Love makes the world go round. But, in Bollywood, it also makes one do strange things. While the leading ladies happily dance on snow-clad mountains while balancing impressively on their heels and waving their fine, chiffon sarees, the heroes are busy flexing their muscles and single-handedly whipping anyone daring to crash their “happily ever after” party.
Not only does this put Cupid to disgrace, it also leaves the audience with a nagging headache.
‘Heropanti’ is a quintessential Bollywood romance, where lovers have to fight the society, angry uncles and dominating fathers, who give love a bad name, to win over their ladylove.
A trend that attained immense popularity after Salman Khan exploded on-screen with his charm in ‘Maine Pyaar Kiya’. While director Sabbir Khan pays tribute to the film by playing a scene in ‘Heropanti’, his own take on romance is a tad insipid, archaic in its thinking and unchanged in treatment and characterisation.
The older men, who are anti-love, appear consistently grumpy and roll their eyes and growl at any given point. Armed with hockey sticks and guns (on special occasions), they spend much of their time in car chases and scouting for “lovers” who’ve escaped their clutches.
The father of the “bride-to-be” is always angry and unhappy with the boy his girl chooses to love.
The women, well, there aren’t any barring the pretty girl in love, and her friend. There are two unknown faces, but they are given token lines and limited scope to express and leave an impression.
The lovers – boy and girl – are both good-looking, and the camera favours them over the rest of the cast in tight close-ups and slow motions, as the wind blows their hair.
The boy sports the six-abs, and an unusually pretty face, while the girl flutters her eyelashes, flashes her pearly whites and flaunts her tiny waist.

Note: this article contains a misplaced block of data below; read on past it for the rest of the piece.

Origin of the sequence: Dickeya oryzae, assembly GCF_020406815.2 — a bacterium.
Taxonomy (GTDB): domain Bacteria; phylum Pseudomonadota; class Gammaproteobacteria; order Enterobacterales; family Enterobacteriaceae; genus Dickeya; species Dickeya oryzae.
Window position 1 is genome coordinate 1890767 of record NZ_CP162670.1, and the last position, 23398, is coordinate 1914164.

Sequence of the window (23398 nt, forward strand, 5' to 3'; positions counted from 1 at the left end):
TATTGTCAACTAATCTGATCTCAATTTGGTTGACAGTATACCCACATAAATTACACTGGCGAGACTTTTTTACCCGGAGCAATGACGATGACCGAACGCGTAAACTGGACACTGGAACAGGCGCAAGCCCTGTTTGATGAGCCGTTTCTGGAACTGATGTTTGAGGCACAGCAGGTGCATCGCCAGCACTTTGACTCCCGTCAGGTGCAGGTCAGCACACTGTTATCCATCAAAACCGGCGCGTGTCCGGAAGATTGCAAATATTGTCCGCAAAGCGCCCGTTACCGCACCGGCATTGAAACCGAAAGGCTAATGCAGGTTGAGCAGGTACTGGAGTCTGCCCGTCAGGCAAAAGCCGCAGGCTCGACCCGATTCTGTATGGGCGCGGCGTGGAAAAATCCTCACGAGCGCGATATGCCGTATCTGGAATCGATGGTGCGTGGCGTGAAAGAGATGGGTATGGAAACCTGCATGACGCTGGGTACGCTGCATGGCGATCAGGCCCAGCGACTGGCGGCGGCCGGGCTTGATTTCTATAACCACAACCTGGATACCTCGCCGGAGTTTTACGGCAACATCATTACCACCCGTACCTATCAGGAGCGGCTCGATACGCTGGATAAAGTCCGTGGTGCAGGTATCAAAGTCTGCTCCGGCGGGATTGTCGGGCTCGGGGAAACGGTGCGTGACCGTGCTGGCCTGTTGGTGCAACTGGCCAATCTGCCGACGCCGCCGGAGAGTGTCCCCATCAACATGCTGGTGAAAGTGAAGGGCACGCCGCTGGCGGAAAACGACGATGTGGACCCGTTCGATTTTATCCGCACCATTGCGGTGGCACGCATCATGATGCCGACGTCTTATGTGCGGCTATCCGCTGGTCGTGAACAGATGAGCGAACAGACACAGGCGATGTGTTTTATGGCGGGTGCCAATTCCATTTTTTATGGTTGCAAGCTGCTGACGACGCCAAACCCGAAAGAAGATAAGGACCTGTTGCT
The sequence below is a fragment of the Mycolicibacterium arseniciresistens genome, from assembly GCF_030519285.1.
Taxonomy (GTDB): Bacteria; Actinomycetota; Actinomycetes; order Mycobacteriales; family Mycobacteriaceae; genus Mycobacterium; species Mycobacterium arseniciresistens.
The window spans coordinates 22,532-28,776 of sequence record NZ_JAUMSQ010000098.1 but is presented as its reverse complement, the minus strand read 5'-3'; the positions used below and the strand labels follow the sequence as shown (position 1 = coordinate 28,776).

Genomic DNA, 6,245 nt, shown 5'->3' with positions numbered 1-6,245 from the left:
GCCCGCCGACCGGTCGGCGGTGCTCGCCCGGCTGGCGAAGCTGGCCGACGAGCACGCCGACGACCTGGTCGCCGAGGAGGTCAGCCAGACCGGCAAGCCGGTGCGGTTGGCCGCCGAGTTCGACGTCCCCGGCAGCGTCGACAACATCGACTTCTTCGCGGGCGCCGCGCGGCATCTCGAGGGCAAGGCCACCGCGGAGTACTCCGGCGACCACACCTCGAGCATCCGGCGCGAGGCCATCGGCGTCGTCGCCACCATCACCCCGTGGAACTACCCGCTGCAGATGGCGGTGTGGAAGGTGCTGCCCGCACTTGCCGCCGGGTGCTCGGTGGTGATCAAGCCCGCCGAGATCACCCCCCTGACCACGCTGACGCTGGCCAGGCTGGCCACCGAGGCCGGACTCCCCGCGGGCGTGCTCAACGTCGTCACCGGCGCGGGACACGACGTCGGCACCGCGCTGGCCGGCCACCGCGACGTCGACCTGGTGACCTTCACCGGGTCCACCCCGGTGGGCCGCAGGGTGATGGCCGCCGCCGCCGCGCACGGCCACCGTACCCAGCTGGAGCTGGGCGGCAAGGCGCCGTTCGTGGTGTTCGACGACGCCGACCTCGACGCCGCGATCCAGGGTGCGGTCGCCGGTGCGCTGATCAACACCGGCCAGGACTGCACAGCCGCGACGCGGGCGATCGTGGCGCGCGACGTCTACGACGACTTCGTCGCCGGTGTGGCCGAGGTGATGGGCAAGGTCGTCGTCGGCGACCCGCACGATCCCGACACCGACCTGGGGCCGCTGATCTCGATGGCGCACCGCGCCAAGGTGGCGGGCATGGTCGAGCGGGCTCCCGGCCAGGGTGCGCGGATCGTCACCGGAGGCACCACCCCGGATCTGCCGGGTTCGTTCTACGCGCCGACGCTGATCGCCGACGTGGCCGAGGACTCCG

It’s clearly more about how they look, and what they can do with their bodies, and less about the passion (or the lack of it) they share.
Sabbir’s narrative is linear, and painfully predictable. He throws in the staple song-and-dance every time he attempts to capture love. They are either transported to scenic locations to sing, or are joined by a bunch of identically dressed synchronised dancers.
With lack of creative lines, and none that pack a punch, Tiger Shroff is left to repeat his ‘Heropanti’ line, over and over again, leaving us rather exhausted.
And, to make matters worse, an ambitious Sabbir even pitches issues like “women’s empowerment” inappropriately in his Bollywood romance.
Tiger is earnest in his debut, but he’s got a long way to go before winning the applause. His somersaults are impressive, no doubt, but not enough to captivate the audience. Amusingly, he’s an odd mix of Bollywood stars Salman and Hrithik Roshan. He’s got a body like Salman, and insists of flashing his abs often, and twists his body in strange dance moves much like Hrithik.
What he doesn’t display is his actor-father’s rustic charm and earnestness. Despite Jackie Shroff’s tune from his iconic movie ‘Hero’ playing in repeat mode, it doesn’t do much to salvage the situation.
His on-screen partner Kriti Sanon bears an uncanny resemblance to Alia Bhatt. And, insists on letting her body do much of the work.
Not that one looks for logic in movies like these, but sometimes it’s just tough to ignore. At one time, the girl finds herself locked in a room with the boys, but comfortably walks out the door even though the boys believe they are imprisoned. At another, the girl eliminates three out of the four boys in an identity line-up, but her ferocious uncles insist on pulling her hair and forcing her to point out the “right guy”.
On a different occasion, the boy and girl sneak out for a night-out at the discos, even though her vicious father and uncle are with her, and she had only been rescued from a rape attempt from the day before.
While Salman Khan’s innocent love affair might’ve worked in the 80s, in 2014 we need a little more than six-abs and a slim waist to do the trick.